is significant,” Fisher says. Tour pros attack the ball with a slight
inside-out path and leave the face open but a hair at impact.

Fisher sees another flaw. “Your hands release early through
the ball, so you add loft, turning your 31-degree 6-iron into
36 degrees. You balloon the ball. Tour pros deloft their irons.”

“But I hit those last few like Liam showed me,” Pistillo says.

“They probably felt good because they were square hits, but
trust me — you add loft and open the face every time.”

Pistillo is dejected. “All those mistakes and I still hit it solid?”

“Yes,” Fisher says. “Blind squirrel, and all that.”

Pistillo’s fundamentals need work. “The path and added loft
are problems,” Fisher says. Pecking his keyboard, he brings more
bad news. “You have a classic reverse pivot. Also, watch this.”
Pistillo’s left shoulder climbs several degrees in his downswing,
whereas a Tour pro’s slightly descends.

“My shoulder’s coming up past my ears!” says a shocked
Pistillo. “I hit it so well in Ireland. I thought Liam fixed this.”

Fisher’s theory: “You probably hit the ball well in Ireland
because you were free of tension. Looseness helps compensate
for technical mistakes, which is great. But we want the best of
both worlds: Loose with good mechanics, to get that path coming
from the inside, to square that [7-degrees-open] face — and
we want you delofting the club, too.”

First, Fisher strengthens Pistillo’s grip, promoting a full
release of the club through impact. Next, he shows his pupil
the classic “swing in a barrel” tip, for a better turn. Finally,
Fisher hovers a shaft parallel to the ground directly above the
ball, forcing Pistillo to swing inside-out.

Pistillo swings. “This feels strange.”

“Better! You only came outside-in 1.5 degrees, with a slightly
open face. We halved it, 7 degrees open to 3.5.”

Pistillo beats more balls and makes poor contact. He looks
lost. “In Ireland, it was ‘Knock down the flag.’ “

“Would you tell a beginner ‘Just hit that flag?’ Look, I like
Liam’s simple tips. You don’t want 12 swing thoughts. But ‘Hit
the flag’ won’t fix every flaw.”

After more poor results, Pistillo simmers, “How many things
can my brain handle in the backswing?”

Fisher’s getting edgy. “You? Zero. Just keep that strong grip,
make a nice turn and swing under the shaft.” Whack!

“Best yet,” Fisher says. “More inside-out. Like a Tour pro.”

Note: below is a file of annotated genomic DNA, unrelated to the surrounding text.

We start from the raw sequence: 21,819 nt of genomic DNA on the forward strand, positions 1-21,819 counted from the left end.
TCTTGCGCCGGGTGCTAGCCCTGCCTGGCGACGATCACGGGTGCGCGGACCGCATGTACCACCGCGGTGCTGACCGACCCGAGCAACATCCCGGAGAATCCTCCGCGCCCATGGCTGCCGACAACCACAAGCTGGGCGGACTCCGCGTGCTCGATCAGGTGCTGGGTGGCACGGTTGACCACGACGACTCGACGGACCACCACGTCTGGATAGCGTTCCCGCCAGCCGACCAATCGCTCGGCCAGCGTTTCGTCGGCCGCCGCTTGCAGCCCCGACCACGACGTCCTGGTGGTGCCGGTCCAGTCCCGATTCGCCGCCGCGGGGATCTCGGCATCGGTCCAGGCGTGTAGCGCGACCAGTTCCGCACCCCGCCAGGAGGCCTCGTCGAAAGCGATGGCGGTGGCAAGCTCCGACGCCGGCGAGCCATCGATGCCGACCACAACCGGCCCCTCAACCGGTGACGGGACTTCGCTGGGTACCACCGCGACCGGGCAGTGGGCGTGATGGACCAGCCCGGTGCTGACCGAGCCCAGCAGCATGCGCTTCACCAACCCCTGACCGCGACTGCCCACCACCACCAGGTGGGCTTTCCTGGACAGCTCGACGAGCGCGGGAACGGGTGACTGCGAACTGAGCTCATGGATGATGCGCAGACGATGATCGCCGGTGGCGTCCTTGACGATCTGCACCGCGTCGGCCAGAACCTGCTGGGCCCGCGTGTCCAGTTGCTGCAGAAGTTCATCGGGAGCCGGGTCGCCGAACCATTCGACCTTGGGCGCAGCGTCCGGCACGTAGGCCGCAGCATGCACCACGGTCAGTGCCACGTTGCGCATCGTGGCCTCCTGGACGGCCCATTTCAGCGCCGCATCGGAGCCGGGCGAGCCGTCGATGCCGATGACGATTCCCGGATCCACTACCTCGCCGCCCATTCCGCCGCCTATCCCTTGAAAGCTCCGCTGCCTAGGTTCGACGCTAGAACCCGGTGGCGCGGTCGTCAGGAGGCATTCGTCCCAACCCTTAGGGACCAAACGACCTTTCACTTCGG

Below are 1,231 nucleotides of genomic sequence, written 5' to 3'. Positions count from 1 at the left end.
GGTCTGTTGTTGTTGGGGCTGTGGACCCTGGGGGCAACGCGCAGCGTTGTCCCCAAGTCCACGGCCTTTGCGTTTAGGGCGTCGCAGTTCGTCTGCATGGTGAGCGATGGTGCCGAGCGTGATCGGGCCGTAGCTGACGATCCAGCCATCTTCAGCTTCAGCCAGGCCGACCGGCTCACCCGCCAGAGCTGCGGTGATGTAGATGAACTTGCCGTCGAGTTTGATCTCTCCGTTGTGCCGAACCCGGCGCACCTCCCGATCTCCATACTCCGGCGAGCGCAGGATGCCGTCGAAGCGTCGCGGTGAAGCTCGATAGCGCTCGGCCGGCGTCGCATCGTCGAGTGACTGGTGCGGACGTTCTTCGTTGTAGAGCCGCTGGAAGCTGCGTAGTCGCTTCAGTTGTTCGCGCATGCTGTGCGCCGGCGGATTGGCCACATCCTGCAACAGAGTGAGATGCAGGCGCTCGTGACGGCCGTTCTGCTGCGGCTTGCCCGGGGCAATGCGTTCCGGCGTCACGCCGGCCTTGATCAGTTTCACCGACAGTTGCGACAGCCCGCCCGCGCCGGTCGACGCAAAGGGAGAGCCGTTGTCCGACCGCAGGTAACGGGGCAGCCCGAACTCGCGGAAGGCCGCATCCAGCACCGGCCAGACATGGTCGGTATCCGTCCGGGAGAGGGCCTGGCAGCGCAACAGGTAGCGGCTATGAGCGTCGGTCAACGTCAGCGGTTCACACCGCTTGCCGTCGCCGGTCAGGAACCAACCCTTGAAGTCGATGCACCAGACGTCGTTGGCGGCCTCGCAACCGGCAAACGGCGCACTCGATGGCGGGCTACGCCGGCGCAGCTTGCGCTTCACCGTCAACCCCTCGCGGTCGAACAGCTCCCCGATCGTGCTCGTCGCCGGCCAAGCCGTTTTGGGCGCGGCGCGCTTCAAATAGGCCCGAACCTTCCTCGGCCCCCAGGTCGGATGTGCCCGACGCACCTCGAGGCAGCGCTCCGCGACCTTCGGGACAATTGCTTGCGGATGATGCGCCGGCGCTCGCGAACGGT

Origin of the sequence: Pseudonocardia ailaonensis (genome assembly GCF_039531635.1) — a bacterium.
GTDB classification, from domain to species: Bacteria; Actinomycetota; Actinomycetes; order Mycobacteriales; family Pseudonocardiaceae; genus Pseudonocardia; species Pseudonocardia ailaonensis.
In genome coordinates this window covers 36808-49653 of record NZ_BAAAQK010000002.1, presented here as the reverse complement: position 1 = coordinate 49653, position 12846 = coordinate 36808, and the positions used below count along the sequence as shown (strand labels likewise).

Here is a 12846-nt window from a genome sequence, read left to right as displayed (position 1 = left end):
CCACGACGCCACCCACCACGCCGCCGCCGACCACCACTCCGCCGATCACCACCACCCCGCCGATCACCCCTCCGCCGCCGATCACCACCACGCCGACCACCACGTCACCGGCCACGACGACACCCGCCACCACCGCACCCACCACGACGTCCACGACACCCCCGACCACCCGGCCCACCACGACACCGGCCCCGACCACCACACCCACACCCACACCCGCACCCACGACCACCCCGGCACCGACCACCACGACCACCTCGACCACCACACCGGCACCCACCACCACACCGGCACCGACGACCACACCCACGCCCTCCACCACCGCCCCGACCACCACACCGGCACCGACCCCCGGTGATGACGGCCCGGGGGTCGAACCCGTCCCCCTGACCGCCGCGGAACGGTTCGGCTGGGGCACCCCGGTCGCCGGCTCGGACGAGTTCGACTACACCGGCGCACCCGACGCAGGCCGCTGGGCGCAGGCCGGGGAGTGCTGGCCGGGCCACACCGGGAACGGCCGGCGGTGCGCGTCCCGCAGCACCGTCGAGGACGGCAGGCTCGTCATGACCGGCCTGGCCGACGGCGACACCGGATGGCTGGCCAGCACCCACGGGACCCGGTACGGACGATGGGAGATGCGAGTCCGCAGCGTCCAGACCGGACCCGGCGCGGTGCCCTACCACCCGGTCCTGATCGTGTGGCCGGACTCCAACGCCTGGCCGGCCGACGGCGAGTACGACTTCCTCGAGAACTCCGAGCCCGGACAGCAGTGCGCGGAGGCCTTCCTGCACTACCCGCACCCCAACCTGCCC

“It felt weird, like I was hitting to right field.”

“It’s supposed to seem weird at first. But that’s the right feel.”

More swings. “That felt better,” Pistillo says. “Powerful.”

“Look at these numbers!” Fisher says. Instead of 7 degrees
open at impact, Pistillo’s clubface is averaging 3.5. “We’ve closed
your face, delofted the club, and you’re longer and straighter,
with a Tour pro’s swing path. All in 45 minutes. All we did is
strengthen your grip and get you turning around your body.”

“Liam said I could be a 5-handicap. What do you think?”

“If you persist, yes, and work on these fundamentals every
day,” Fisher says. “It takes time for changes to feel comfortable.
People don’t improve because their swing changes feel
uncomfortable, and they struggle. It’s change. So they go back
to their old habits. It’s a vicious cycle.”

This story doesn’t end with Pistillo tapping in for a careerbest
78. It ends the day after his TaylorMade fitting, his card bearing
more triples than pars. Pistillo’s best swing is his last. From 225
yards away in the 18th fairway, he pulls 5-wood, whispers “knock
down the flag,” and hits a towering comet to 12 feet. In one swing,
the two schools converged. Both philosophies have virtues, Pistillo
says over post-round beers. “Liam’s right — you can’t think your
way through a swing. But Tom’s right, too — I’ll never be singledigit
unless I fix the fundamentals. So I’m blending Old School
and New School. First, practice technique; then forget it [on the
course] and knock down the flag. It might be a long road.” He
takes a slug of beer. “But golf’s a game for life, right?”